Part II. History of Thomond
Chapter 13. History of Thomond before it was formed into an English county:
From the Death of De Clare in 1318 to the Formation of Thomond into an
English County in 1580
Sir Henry Sidney, Lord Deputy, visits Thomond;
Sir William Drury, Lord President of Munster, holds an assizes at Ennis;
Death of Conor O’Brien
Quarrel of the O’Briens.
In 1573, for some reason not known to us, a war broke out between the
O’Briens themselves. It is needless to say that the quarrel was
taken up by their partizans on all sides, and that a general plunder of
the country was the consequence. What the dispute was about is of very
little importance, but in their description of the fighting, the Four
Masters give the names of several places in the county, according
to their original spelling, which we here reproduce as illustrative of
its topography. One of the belligerent parties assembled at Ard-na-cabóg,
near Clare Castle. Thence they marched through Dromcliff, Kilnamona, and
Dysert, and “over the stone road of Coradh-Finné (Corofin),
by the gate of the Castle of Inchiquin, and by Bothar-na-mac Riogh”
(the road from Corofin to Killinaboy, called the road of the king’s
sons, for some reason with which we are unacquainted). They despoiled
the church of Cill-inghine-Baoith (Killinaboy), and proceeded in a north-westerly
direction, by the confines of Corcomroe and Burren; spreading themselves
about, they plundered the country in all directions. Their opponents mustered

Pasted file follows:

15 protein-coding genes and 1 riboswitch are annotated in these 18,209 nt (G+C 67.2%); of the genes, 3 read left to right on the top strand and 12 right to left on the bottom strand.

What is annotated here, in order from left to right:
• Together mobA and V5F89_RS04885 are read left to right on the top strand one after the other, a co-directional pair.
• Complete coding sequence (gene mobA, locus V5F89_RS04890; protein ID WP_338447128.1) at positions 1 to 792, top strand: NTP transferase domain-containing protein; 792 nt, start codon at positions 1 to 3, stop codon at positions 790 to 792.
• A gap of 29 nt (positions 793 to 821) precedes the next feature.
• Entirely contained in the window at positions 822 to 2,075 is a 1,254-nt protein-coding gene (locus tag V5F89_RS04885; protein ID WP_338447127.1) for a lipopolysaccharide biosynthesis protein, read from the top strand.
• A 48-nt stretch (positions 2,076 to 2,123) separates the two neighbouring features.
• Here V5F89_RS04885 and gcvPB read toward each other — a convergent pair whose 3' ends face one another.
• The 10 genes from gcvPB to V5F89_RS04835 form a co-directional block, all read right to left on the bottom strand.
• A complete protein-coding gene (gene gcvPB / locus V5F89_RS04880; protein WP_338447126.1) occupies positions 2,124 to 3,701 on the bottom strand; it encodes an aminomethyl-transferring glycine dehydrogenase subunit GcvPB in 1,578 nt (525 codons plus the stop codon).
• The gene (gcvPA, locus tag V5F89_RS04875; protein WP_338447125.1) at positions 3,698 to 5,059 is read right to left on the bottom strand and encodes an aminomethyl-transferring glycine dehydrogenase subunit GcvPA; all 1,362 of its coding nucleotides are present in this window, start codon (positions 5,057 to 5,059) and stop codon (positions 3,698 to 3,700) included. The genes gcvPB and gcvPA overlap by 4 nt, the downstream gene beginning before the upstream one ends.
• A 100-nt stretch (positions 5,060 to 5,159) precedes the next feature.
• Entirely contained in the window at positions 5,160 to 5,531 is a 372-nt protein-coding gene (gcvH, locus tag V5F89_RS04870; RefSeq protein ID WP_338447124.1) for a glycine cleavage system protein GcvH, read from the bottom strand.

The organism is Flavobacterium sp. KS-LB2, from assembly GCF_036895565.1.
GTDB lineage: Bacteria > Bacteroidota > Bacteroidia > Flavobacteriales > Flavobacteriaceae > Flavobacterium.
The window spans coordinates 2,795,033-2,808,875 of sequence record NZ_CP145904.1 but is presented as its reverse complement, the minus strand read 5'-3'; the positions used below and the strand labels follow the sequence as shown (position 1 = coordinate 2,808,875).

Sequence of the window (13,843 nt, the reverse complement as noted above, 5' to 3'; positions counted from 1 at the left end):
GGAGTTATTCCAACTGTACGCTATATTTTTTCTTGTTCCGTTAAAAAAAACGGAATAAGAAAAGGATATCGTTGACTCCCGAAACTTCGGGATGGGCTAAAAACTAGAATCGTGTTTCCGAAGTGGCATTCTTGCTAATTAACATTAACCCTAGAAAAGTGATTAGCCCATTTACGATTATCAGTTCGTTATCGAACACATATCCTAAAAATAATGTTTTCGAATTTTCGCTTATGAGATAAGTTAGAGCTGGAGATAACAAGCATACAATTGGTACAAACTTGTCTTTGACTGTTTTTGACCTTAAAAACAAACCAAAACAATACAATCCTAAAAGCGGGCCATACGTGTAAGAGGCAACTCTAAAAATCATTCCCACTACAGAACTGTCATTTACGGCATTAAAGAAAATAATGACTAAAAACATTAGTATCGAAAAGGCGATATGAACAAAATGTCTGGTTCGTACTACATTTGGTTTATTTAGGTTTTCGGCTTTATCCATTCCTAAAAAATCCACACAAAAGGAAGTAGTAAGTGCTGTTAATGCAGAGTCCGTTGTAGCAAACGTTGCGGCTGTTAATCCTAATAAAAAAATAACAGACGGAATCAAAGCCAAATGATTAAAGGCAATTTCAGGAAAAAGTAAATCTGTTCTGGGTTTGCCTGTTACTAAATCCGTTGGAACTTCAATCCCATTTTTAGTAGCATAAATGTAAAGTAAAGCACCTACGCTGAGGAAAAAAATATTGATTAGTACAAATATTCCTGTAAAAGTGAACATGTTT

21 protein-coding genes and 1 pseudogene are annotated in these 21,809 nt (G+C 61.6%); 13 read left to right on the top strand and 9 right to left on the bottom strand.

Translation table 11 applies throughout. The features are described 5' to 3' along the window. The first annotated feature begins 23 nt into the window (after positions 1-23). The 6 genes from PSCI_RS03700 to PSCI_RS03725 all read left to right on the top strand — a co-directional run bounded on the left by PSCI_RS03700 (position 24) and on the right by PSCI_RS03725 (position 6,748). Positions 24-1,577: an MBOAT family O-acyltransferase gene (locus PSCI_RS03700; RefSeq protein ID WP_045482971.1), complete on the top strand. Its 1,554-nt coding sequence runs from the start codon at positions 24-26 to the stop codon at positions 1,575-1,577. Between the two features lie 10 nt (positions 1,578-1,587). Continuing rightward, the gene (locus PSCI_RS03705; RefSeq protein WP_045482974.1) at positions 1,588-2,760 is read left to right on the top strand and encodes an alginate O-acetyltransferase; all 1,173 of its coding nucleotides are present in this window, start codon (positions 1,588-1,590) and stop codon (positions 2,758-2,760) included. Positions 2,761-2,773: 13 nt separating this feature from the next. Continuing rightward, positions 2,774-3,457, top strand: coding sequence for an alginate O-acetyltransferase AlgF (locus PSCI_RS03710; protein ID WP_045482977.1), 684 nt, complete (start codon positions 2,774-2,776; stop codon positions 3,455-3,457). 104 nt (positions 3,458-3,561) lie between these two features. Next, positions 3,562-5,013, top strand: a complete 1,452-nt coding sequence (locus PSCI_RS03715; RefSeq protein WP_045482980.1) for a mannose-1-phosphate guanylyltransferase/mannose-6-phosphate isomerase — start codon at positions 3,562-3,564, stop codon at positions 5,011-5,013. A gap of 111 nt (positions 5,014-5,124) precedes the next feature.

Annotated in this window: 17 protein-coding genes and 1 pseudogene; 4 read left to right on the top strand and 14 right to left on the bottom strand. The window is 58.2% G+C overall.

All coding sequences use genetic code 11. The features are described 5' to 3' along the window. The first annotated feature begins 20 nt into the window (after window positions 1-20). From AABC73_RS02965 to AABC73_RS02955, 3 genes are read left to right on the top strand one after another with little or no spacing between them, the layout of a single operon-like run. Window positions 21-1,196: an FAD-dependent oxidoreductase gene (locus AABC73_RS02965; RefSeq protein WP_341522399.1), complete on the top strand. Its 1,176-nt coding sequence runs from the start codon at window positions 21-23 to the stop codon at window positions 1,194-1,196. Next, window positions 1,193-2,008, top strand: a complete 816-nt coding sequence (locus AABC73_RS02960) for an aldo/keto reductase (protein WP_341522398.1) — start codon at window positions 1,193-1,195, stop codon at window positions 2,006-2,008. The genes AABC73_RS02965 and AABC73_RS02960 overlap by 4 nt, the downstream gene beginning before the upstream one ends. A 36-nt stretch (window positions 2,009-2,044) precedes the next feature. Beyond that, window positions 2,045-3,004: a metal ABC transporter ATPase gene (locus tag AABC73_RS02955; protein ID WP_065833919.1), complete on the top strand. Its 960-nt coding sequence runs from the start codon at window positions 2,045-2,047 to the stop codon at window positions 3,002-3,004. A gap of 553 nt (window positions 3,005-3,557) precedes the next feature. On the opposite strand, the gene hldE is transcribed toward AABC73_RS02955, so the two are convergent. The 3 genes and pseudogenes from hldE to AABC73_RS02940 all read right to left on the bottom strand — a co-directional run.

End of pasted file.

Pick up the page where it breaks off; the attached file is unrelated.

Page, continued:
their forces at Carn-mic-Tail, now Carn-Connachtach, but they had to retire
from that place early the next morning, their invaders approaching by
keeping Bel-atha-an Ghobhain (Smithstown), on their left. Both armies—one
in pursuit of the other, then marched by Cill Mainchin to Bél-an-chip.
a skirmish took place, and one party retreating before their antagonists,
by way of Beann Formaile, 
both arrived at Caherush (Cathair Ruis).
Another Assizes at Ennis.
Having in view the final subjugation of the Irish of Munster, the Lord
Deputy, Sir Henry Sidney, made a progress through that province in 1576.
He abolished the ancient customs of “Coigny, Kernetty, and Bonaght,”
and ordered that the rules of English law should be substituted for them.
He made Donald O’Brien of Ennistymon, Governor of the County of
Clare, and the new ruler signalised his accession to the office by hanging
refractory rebels and malefactors. In this year, Thomond was separated
from Connaught and joined to Munster, at the solicitation of the Earl
of Thomond. In the following year, Sir William Drury, who had been recently
appointed President of Munster, and who had, at Limerick, hanged several
of the gentlemen and common people of the O’Briens, held an assizes
at Ennis which lasted for eight days. He left the county, after he had
appointed a marshal to compel the inhabitants to pay a tribute of ten
pounds for each barony to the Queen, an impost wholly unknown to the Dal
Cais up to that time. The lands of the Earl of Thomond were not exempted
from payment, although he had proceeded to England to obtain that favour,
as well as to complain of the injury and injustice done to him by his
kinsmen. His journey, however, was not quite unproductive of advantage.
He obtained from Elizabeth a renewed grant of all his lands, pardon for
his people, and a patent conveying to him most of the Church lands and
livings of the county. 
He did not long survive his return home, for his death occurred in 1580,
his age being forty-five years, during twenty-two of which he enjoyed
the chieftainship of his race. He was buried in the abbey of Ennis, and
his eldest son Donogh succeeded, as fourth Earl of Thomond.